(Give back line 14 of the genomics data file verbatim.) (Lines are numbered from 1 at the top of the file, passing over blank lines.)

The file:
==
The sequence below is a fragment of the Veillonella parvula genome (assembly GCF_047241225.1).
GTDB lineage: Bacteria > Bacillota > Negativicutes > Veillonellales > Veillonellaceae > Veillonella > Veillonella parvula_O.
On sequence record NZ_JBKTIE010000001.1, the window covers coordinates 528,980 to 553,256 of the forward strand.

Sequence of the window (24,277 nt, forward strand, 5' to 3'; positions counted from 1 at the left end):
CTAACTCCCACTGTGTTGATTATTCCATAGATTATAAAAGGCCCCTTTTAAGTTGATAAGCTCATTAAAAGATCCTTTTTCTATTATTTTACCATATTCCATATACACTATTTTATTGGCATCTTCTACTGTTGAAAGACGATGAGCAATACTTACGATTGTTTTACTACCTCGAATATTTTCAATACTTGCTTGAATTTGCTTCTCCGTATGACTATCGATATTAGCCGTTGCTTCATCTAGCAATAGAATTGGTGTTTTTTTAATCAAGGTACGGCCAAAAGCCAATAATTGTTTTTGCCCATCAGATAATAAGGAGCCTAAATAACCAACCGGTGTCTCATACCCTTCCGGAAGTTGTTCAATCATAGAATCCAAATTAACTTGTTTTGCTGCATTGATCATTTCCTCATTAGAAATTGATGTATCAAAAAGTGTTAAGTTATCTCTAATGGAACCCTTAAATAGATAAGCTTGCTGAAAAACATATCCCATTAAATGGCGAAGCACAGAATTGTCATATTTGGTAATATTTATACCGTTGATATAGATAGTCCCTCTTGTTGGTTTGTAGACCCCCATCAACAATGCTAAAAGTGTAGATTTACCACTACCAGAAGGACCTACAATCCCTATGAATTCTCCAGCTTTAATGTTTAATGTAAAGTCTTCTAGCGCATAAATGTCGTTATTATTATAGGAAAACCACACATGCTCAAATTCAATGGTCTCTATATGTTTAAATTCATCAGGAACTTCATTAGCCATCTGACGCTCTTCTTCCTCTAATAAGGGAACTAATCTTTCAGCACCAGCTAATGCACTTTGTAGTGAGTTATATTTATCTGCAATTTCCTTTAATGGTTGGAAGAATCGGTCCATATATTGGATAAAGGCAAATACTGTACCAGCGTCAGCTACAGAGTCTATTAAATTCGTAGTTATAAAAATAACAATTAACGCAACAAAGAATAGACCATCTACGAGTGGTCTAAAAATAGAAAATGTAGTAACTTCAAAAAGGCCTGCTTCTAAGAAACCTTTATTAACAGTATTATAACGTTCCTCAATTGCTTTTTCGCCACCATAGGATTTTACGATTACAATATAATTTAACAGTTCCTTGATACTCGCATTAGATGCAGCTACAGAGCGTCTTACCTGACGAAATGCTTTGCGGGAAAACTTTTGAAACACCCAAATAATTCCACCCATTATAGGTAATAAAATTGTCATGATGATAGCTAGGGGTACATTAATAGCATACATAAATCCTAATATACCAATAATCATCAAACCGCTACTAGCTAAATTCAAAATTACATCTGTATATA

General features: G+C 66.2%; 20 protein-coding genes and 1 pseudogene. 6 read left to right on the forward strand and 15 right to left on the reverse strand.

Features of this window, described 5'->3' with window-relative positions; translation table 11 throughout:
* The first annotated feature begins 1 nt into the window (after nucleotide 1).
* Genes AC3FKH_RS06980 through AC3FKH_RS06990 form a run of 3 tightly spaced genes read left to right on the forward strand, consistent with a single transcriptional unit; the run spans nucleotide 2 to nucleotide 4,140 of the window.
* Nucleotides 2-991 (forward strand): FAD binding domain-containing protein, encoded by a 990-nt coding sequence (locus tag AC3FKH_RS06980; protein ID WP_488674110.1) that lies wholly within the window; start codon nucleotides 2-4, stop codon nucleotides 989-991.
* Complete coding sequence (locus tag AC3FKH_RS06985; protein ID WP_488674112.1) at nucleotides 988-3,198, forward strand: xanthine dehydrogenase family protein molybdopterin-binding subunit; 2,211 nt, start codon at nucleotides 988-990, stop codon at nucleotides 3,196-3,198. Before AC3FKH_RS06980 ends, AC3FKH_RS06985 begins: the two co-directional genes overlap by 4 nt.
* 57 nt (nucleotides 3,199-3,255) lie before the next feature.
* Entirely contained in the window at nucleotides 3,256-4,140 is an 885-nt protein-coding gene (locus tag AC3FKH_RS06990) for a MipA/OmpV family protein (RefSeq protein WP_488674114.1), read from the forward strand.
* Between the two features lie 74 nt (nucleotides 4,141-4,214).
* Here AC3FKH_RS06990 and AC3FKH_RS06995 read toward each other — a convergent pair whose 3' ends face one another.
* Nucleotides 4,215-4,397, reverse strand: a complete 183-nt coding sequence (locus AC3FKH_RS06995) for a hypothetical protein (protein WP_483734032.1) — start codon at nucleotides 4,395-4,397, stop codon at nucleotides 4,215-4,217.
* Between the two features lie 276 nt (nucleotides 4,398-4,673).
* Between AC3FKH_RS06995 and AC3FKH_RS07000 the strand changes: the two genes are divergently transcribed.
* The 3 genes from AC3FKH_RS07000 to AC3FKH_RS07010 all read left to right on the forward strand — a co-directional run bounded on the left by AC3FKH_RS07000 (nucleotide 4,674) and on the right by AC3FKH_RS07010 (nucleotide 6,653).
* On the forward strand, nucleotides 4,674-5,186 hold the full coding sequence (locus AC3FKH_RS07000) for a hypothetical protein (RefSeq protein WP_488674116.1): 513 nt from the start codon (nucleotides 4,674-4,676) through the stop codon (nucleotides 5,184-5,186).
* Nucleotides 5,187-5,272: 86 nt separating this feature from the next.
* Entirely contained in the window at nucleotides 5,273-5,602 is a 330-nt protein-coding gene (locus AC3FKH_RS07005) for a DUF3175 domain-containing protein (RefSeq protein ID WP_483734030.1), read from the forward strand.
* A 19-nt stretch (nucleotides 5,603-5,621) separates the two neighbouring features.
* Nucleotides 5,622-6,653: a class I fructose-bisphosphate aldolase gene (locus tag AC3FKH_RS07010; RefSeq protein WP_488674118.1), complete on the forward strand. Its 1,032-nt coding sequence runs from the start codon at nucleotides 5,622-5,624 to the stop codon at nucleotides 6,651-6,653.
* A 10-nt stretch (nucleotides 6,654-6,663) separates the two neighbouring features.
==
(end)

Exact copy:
* Between the two features lie 74 nt (nucleotides 4,141-4,214).